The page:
Writters Corner


The Year of the Moles
By Virginia Shepard

Last summer at 440 16th Street in Ogden, Kansas, the moles reigned supreme in spite of my husband’s best efforts. They had showed up with the end of spring. At first there were just a few mounds of dirt announcing their arrival, then as the temperature increased, so did their excavating. At first he tried half-hearted attempts, unsuccessfully, to curtail their expansion but our yards were beginning to have that just-plowed look.

WAR WAS DECLARED!  Our back and front yards became dotted with every mole trap that he could buy on e-bay. He made a mole check the minute he got out of bed and one the final thing at night with numerous checks during the day. He was even known to sit with a flashlight and pitchfork in his lawn chair in the wee, dark hours of morning waiting for them to make a move. He’d get aggravated at me ‘cause I wouldn’t take a night patrol now and then.

In desperation, he ran over their runs with the car, truck, skid loader or whatever was close and they still kept coming; nothing was safe from either of them. He dug up their runs and had a maze of trenches all over the yards and often filled them with water. Nothing ever washed up except my flowers. Walking in the dark was like a mine field and only a fool would risk it. He was a man on a mission. I felt like I was locked in on the set of “Caddy Shack”.  With him being a habitual junker and our mole problem, our yard had 2 strikes against it and hovered on 3 the whole summer.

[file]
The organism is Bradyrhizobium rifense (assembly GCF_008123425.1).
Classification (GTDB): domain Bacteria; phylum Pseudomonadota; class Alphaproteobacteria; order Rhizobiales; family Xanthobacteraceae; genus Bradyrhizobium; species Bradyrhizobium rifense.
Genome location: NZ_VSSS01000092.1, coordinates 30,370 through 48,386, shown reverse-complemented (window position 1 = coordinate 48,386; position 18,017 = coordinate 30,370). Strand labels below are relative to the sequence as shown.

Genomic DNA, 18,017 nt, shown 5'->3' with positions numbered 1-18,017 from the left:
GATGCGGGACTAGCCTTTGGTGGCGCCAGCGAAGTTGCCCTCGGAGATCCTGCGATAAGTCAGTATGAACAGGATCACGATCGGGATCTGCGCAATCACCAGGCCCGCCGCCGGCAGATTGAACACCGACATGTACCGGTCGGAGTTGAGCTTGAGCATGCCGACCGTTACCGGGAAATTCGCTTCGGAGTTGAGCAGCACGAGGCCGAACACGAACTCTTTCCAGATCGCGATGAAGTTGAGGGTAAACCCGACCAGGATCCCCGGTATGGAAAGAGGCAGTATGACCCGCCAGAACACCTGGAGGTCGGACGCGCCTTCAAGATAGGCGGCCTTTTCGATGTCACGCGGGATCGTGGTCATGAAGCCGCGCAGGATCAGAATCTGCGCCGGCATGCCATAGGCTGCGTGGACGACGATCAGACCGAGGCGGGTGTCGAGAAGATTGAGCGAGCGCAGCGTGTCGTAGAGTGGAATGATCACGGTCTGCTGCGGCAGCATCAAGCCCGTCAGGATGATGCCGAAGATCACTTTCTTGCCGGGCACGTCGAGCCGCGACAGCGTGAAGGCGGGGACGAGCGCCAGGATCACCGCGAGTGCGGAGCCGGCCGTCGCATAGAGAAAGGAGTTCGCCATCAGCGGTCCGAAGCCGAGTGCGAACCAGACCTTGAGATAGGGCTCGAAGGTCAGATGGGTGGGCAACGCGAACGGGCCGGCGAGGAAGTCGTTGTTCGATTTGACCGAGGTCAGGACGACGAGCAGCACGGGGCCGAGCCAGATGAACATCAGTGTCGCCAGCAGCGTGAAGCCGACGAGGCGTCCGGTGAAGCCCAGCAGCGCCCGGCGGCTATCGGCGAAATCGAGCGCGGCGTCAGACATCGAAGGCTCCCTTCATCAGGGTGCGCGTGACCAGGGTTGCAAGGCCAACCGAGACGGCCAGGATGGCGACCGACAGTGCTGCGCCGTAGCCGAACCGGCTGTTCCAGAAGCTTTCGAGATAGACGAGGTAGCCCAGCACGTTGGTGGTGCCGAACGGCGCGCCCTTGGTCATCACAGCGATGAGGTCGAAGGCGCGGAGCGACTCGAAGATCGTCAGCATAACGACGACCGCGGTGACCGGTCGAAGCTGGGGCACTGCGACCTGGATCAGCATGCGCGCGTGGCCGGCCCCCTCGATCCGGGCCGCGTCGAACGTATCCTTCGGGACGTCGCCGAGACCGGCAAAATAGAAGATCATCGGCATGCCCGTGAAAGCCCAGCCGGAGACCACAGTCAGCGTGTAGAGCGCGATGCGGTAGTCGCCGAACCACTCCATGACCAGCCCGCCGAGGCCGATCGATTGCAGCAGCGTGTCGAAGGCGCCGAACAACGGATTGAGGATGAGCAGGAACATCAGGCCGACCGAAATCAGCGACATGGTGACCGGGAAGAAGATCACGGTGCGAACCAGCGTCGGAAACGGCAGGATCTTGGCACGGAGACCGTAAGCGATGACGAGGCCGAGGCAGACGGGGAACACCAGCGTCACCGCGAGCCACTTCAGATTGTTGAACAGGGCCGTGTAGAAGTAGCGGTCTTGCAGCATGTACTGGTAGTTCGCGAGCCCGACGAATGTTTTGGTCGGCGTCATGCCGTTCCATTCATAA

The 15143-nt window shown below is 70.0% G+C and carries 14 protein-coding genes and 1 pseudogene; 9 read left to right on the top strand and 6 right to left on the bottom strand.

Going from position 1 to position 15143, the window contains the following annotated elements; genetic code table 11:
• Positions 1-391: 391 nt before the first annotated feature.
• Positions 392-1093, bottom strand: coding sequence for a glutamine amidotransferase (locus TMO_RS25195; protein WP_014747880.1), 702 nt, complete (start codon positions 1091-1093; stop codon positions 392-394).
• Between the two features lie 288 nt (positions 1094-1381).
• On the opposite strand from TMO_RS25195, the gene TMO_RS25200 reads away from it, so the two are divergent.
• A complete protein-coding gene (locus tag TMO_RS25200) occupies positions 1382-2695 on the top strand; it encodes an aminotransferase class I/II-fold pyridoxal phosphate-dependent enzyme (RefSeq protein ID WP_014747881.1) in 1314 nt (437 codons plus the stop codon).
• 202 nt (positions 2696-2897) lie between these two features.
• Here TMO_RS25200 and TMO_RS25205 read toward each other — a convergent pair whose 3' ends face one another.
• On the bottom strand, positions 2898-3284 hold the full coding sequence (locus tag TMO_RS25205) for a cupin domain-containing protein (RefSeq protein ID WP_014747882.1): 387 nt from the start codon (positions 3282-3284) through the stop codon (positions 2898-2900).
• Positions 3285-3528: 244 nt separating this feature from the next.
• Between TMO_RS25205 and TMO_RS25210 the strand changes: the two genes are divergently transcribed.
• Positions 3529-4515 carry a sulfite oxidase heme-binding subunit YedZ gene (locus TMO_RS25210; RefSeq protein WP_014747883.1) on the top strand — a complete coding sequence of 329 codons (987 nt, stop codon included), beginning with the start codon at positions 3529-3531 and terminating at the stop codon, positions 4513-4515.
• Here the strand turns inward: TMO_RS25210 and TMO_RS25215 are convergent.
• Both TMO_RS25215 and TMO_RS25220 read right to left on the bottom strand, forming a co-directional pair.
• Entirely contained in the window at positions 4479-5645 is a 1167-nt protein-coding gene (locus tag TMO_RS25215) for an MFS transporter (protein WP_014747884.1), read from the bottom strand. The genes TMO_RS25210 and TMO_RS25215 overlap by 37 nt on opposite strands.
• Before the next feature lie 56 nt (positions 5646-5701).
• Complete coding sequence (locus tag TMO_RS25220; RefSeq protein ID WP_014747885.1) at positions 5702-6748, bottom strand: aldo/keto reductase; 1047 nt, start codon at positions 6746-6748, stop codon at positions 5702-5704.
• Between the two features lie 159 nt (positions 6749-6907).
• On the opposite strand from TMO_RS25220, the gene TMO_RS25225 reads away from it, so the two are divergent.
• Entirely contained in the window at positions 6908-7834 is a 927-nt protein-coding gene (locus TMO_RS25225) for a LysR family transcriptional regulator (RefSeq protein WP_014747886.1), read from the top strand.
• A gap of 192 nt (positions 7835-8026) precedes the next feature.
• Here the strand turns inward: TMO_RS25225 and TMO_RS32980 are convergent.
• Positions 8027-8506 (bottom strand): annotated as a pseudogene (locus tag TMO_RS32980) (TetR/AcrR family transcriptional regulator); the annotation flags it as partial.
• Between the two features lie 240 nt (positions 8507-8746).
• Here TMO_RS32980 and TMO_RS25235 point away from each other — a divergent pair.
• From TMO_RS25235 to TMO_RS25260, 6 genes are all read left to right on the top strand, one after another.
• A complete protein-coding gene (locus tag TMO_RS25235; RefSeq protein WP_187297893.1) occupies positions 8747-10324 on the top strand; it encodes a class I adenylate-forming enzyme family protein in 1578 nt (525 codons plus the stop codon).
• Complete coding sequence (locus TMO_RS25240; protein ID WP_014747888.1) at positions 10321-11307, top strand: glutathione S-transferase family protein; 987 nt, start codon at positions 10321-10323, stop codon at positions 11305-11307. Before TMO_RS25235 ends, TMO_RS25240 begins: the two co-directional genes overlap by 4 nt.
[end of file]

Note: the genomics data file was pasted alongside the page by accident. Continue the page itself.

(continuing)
He had a friend that had the same mole problem that we did but he didn’t possess the same destructive drive as my husband.  They set up their command post over breakfast at least twice a week and planned their mole catching strategies. If you didn’t know their enemy, you would think it was the invasion of Normandy re-visited. They kept score of “confirmed kills” which meant the mole was hanging off of a prong of the pitchfork. I tried to tell them that you had to kill the grubs and eliminate their food source but they didn’t listen. Why do that when tearing up the yard and stabbing moles was more challenging. But at this point, the moles were high fiving as they were out maneuvering them and the confirmed kills were declining rapidly.

So went the summer. There is no end to this story; it got cold, the ground froze, my husband’s attention was temporarily diverted. The moles, I’m sure are warming their furry little bodies on the beaches of Cancun with sun screen on their pointed little noses and have sparking, manicured claws glistening in the sun and smiles on their little mole faces anticipating summer’s arrival at 428 16th Street in Ogden, Kansas and another go at the easy prey living there.

 

My husband, looking up from his construction catalogue, is wearing a smile  smirk. The order for TNT has been placed, deliverable in May at 440 16th Street in Ogden, Kansas.